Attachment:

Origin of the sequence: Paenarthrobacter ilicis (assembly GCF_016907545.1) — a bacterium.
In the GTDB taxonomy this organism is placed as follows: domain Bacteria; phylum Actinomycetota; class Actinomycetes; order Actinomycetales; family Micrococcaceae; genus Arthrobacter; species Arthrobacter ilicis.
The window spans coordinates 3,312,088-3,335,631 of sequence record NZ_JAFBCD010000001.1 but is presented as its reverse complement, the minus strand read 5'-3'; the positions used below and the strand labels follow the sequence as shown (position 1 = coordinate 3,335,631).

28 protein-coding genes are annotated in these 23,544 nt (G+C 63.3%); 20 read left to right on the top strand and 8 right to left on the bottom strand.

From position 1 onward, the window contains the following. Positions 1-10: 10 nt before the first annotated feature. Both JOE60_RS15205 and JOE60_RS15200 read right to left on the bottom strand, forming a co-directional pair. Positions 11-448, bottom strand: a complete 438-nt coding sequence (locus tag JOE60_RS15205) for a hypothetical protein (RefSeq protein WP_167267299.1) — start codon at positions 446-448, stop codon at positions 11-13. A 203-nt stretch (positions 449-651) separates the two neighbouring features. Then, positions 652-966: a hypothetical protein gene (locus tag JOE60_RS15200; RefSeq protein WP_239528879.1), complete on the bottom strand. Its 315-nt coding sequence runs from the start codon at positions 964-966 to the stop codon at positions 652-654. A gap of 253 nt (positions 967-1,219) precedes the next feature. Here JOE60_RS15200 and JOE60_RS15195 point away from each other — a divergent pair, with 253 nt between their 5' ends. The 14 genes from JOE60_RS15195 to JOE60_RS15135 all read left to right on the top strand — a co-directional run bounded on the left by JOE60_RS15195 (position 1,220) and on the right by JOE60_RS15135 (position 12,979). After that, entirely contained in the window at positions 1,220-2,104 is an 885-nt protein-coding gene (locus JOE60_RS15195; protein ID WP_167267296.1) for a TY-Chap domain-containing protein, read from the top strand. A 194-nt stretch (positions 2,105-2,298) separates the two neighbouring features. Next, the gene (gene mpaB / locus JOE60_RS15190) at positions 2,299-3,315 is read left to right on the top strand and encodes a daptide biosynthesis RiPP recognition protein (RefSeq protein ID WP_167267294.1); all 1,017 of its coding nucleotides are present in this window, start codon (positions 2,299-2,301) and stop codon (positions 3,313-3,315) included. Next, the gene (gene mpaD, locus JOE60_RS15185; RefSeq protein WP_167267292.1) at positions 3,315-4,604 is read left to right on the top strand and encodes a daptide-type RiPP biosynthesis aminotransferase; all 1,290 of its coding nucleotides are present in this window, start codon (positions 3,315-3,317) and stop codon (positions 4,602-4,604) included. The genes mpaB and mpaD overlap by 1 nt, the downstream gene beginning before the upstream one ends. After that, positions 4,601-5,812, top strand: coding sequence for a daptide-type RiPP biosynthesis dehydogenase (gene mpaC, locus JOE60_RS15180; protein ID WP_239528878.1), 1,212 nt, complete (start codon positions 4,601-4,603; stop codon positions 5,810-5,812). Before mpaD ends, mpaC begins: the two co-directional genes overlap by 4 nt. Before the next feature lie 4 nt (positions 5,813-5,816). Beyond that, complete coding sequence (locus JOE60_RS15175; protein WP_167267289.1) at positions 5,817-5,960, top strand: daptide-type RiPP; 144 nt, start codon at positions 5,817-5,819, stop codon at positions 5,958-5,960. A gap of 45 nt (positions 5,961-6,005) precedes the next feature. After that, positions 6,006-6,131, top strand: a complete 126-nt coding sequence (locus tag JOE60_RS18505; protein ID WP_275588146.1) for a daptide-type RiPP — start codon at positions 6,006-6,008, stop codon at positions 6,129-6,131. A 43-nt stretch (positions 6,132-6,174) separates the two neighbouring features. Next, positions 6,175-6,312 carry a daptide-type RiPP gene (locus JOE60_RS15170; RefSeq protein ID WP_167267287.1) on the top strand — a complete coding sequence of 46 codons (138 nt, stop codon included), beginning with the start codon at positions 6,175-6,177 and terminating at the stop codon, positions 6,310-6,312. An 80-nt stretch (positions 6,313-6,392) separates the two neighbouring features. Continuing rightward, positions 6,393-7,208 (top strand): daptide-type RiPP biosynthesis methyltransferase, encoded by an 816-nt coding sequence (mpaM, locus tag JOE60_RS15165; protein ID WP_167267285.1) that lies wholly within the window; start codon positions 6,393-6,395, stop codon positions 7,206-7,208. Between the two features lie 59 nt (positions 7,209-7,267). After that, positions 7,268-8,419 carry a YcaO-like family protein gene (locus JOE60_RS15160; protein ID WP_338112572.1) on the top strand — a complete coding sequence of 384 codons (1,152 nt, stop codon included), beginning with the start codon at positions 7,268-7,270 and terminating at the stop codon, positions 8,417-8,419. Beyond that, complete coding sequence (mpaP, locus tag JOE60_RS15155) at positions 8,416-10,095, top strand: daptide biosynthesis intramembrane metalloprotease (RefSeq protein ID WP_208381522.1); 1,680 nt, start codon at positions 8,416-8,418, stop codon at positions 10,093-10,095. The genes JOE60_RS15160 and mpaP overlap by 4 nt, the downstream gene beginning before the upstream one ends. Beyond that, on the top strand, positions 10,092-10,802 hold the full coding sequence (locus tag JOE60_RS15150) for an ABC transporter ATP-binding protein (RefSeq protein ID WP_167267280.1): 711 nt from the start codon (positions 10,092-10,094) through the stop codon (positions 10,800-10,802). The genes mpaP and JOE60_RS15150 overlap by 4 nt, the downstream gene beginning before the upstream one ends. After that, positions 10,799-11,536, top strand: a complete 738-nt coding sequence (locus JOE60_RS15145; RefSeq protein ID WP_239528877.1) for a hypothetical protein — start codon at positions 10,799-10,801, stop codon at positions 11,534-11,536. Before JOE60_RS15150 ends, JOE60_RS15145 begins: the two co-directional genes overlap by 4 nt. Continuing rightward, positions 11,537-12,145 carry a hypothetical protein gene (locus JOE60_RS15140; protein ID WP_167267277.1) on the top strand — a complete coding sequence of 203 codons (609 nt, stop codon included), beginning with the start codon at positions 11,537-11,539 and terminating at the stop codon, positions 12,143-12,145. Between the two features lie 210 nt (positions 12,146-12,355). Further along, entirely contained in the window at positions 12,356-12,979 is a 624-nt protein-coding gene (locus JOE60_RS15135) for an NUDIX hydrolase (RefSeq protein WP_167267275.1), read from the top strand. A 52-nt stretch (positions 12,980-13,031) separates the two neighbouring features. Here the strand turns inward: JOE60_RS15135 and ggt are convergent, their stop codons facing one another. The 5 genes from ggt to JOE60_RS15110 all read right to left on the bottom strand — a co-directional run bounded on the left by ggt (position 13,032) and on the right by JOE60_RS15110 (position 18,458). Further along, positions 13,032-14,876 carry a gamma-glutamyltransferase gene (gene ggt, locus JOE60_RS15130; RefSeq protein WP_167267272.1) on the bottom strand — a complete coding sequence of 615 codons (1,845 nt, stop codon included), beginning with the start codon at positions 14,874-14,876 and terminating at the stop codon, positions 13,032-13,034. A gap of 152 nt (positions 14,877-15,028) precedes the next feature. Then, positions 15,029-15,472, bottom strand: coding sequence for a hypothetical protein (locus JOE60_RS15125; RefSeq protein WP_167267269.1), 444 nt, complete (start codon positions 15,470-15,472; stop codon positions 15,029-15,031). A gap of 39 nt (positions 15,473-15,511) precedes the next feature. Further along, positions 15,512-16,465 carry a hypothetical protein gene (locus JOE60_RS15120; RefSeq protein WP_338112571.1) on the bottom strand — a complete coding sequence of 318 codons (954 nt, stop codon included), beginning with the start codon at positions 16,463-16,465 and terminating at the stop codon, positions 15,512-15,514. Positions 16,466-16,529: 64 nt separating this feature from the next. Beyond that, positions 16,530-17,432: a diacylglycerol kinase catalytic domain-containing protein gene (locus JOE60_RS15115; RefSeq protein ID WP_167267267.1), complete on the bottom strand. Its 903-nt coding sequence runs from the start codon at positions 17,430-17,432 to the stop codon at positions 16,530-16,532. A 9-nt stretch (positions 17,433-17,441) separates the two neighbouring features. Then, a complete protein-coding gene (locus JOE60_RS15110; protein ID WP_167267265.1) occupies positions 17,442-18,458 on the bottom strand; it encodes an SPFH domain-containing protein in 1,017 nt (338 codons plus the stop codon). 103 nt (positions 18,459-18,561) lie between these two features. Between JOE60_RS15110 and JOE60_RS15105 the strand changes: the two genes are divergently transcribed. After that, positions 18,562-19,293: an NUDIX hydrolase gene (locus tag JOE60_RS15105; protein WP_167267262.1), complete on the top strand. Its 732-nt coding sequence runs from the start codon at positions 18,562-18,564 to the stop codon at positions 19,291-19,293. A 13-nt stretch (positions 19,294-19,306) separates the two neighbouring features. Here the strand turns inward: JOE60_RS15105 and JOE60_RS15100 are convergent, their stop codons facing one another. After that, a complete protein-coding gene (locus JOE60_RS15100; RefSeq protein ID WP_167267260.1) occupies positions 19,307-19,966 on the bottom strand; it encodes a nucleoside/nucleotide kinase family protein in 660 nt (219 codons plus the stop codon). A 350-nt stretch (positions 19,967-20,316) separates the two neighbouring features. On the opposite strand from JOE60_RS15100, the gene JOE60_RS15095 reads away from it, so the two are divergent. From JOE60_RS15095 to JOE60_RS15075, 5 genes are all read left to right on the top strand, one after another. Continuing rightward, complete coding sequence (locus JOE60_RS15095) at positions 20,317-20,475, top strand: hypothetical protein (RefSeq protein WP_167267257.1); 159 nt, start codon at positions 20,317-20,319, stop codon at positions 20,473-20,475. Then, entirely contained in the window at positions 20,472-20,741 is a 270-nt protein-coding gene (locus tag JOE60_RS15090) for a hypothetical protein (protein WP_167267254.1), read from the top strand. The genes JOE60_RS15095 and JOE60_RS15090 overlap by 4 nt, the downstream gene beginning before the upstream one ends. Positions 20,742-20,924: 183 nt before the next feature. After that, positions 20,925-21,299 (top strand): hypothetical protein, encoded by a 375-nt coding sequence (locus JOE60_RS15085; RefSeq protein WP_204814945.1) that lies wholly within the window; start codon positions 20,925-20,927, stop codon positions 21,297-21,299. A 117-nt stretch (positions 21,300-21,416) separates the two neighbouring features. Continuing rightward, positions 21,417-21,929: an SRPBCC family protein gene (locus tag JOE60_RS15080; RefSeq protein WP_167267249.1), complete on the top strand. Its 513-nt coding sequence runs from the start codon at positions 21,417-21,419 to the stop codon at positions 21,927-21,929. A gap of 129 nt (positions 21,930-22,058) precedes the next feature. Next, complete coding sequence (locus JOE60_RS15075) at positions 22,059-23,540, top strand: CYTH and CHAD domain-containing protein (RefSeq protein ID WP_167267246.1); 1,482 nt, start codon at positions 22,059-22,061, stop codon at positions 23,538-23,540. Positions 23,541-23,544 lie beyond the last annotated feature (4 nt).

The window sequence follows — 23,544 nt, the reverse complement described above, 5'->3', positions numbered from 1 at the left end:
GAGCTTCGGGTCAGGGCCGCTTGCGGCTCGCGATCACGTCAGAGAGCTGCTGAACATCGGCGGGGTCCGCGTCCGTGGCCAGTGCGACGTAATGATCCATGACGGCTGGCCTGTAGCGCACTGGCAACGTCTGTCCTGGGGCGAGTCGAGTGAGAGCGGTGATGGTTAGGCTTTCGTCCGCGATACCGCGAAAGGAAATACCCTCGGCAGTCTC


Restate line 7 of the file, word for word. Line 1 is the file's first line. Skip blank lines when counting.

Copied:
GAGCTTCGGGTCAGGGCCGCTTGCGGCTCGCGATCACGTCAGAGAGCTGCTGAACATCGGCGGGGTCCGCGTCCGTGGCCAGTGCGACGTAATGATCCATGACGGCTGGCCTGTAGCGCACTGGCAACGTCTGTCCTGGGGCGAGTCGAGTGAGAGCGGTGATGGTTAGGCTTTCGTCCGCGATACCGCGAAAGGAAATACCCTCGGCAGTCTC